Photo Blog: The Water Birds of Sub-Saharan AfricaDecember 28, 2018
These are the ‘fisherfolk’ that form an integral part of the ecosystems in the wetland deltas, rivers and lakes of sub-Saharan Africa.
Water birds are an important indicator of the health of water systems because their reliance on this habitat means that population trends can show how well an ecosystem functioning. This is just a small collection of an extensive list of water birds that can generally be found in freshwater systems throughout sub-Saharan Africa.
African Jacana (Actophilornis africanus): This lightweight beauty is found on freshwater wetlands with floating vegetation where it can move easily thanks to the long toes which spread the weight of its body evenly over a larger area. Weighing in at around 260g, the female is almost double the male’s size, and their mating system is reversed. This means the male performs all the nesting duties while the female has access to several males and defends the territories against other females.
Black Crake (Amaurornis flavirostra): Like the African Jacana, this water bird frequents several types of freshwater habitats with moderate cover of vegetation and permanent flooded areas. Along with the usual diet of aquatic invertebrates and plants, the Black Crake steals eggs and nestlings from other species such as weavers and herons. It can also be found perched on the back of the large mammals such as hippos and warthogs, gleaning parasites.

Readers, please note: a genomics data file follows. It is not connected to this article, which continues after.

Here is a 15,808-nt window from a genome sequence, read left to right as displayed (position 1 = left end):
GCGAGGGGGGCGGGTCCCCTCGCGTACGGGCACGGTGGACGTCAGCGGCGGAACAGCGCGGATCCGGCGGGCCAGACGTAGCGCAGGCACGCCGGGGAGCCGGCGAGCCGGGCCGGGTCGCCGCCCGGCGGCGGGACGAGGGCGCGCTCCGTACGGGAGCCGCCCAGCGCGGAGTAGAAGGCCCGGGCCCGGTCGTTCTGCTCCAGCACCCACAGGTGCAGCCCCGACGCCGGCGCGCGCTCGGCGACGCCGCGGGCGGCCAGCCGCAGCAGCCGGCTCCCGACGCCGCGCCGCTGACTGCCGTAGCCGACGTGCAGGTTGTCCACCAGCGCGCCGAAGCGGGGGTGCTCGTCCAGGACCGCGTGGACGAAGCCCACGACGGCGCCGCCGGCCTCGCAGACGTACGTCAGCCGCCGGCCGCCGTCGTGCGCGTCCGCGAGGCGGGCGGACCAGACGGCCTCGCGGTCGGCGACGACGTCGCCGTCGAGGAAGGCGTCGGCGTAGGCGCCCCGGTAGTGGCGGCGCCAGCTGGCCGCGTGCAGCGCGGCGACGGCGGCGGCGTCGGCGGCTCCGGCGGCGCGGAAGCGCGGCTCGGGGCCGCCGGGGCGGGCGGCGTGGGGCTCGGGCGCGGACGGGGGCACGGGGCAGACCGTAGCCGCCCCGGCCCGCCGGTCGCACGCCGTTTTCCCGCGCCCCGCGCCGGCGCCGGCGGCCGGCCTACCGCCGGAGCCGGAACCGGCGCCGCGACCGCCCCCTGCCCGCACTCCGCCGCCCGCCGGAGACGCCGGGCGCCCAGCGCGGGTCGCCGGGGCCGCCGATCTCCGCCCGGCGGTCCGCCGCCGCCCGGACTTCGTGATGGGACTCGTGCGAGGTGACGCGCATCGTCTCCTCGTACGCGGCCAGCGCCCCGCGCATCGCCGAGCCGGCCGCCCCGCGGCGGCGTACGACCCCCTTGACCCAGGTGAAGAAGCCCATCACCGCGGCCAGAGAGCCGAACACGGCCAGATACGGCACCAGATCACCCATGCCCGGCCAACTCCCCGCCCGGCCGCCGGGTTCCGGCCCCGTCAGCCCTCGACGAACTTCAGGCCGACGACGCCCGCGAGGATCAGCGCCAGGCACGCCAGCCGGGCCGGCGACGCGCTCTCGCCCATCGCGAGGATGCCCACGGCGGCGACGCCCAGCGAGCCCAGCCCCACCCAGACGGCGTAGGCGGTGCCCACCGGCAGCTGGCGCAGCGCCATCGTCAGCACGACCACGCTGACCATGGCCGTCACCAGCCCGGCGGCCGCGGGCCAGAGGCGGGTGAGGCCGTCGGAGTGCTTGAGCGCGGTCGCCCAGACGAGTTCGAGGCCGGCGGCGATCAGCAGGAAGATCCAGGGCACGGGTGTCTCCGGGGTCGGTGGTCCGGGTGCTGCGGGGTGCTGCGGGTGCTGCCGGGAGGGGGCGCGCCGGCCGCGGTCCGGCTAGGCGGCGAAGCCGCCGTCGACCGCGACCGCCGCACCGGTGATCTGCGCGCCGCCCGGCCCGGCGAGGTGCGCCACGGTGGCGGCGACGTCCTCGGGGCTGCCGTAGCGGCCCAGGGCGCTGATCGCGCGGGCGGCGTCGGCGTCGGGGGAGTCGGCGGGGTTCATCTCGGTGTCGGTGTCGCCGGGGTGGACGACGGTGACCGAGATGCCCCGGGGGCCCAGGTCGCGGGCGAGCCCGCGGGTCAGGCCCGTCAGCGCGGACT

Goliath Heron (Ardea goliath): When opening its beak, this large heron sounds similar to the harsh barks of an old dog, with croaks, squawks, growls and gurgles. It will walk slowly in deep water or stand still in shallow water or on floating vegetation, watching the water in search of prey. They can spear large fish of up to 2 to 3kgs, after which it carries them to the shore to eat quietly, unless disturbed by other fish predators like the African Fish Eagle.
Great Egret (Egretta alba): The Great Egret flies directly with deep, steady wing beats, while holding its neck in an open S-shape, folded onto the back. It approaches its landing spot with a long glide and sometimes a circle of the site. During the breeding season, these circling flights are also performed but with the addition of snapping, calling and where necessary territorial defence by standing tall or supplanting the flight of an intruder.
Great White Pelican (Pelecanus onocrotalus): This large, distinctive water bird takes on a pinkish flush with a yellow wash over its breast during the breeding season. Great White Pelicans are gregarious and large flocks often fish together encircling and trapping shoals of fish in shallow water where all the birds are able to scoop up fish in the skin pouch below the bill.
If you’re interested in doing a birding safari or including a birding aspect to a wildlife safari, please do contact us to discuss your options.
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